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  32. Knowledge first?E. J. Coffman - unknown
    The Orthodox View (OV) of the relation between epistemic justification and knowledge has it that justification is conceptually prior to knowledge—and so, can be used to provide a noncircular account of knowledge. OV has come under threat from the increasingly popular “Knowledge First” movement (KFM) in epistemology. I assess several anti-OV arguments due to three of KFM’s most prominent members: Timothy Williamson, Jonathan Sutton, and Alexander Bird. I argue that OV emerges from these attacks (...)
     
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  33.  55
    Knowledge first, stability and value.Barnaby Walker - 2019 - Synthese 198 (4):3833-3854.
    What should knowledge first theorists say about the value of knowledge? In this paper I approach this issue by arguing for a single ‘modest knowledge first claim’ about the value of knowledge. This is that the special value of knowledge isn’t merely instrumental value relative to true belief. I show that MKF is inconsistent with the version of the Platonic stability theory that Williamson defends in Knowledge and its Limits. I then argue (...)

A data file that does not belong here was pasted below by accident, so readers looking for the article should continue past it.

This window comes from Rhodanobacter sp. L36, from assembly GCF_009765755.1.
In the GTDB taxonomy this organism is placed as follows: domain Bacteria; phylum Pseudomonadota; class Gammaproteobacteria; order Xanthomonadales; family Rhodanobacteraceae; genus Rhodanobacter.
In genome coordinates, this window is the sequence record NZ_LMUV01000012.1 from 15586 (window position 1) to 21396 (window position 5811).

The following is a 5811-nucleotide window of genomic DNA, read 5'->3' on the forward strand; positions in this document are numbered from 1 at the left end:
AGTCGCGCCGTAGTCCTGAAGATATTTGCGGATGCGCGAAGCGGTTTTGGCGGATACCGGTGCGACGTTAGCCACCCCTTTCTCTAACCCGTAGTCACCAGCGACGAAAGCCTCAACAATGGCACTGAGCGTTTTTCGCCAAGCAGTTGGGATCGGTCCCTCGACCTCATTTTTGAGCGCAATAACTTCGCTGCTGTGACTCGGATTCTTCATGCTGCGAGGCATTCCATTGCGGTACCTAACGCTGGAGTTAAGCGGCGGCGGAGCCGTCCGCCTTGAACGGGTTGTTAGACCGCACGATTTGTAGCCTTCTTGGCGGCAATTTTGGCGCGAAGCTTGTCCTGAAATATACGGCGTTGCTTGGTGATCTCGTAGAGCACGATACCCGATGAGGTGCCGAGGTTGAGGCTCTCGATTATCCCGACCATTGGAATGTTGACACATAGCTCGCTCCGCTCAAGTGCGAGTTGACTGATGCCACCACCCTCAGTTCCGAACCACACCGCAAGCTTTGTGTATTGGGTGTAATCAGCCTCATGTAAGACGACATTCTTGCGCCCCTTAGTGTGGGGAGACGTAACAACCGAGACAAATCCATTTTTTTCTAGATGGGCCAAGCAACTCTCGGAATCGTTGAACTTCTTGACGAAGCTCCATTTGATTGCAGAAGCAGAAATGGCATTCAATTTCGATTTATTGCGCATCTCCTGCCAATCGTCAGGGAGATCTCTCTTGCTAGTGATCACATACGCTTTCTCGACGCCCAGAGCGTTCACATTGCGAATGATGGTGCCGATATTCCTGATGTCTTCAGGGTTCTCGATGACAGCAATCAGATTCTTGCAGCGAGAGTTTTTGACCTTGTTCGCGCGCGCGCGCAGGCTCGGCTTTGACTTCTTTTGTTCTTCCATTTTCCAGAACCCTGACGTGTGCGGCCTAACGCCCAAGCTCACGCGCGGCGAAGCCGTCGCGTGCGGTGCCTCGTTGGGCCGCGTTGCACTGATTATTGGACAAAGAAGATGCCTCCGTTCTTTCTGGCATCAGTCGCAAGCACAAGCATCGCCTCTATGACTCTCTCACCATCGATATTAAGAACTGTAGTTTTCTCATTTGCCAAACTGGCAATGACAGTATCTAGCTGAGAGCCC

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  34. Practical knowledge first.Carlotta Pavese - 2022 - Synthese 200 (5):1-18.
    This idea that what is distinctive of intentional performances (or at least of those intentional performances that amount to skilled actions) is one’s practical knowledge in it —i.e., knowledge of what one is doing while doing it— famously traces back to Anscombe ([]1963] 2000). While many philosophers have theorized about Anscombe’s notion of practical knowledge (e.g., Setiya (2008), Thompson et al. (2011), Schwenkler (2019), O’Brien (2007)), there is a wide disagreement about how to understand it. This paper (...)
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  35. What the tortoise should do: A knowledgefirst virtue approach to the basing relation.Lisa Miracchi Titus & J. Adam Carter - forthcoming - Noûs.
    What is it to base a belief on reasons? Existing attempts to give an account of the basing relation encounter a dilemma: either one appeals to some kind of neutral process that does not adequately reflect the way basing is a content‐sensitive first‐personal activity, or one appeals to linking or bridge principles that over‐intellectualize and threaten regress. We explain why this dilemma arises, and diagnose the commitments that are key obstacles to providing a satisfactory account. We explain why they (...)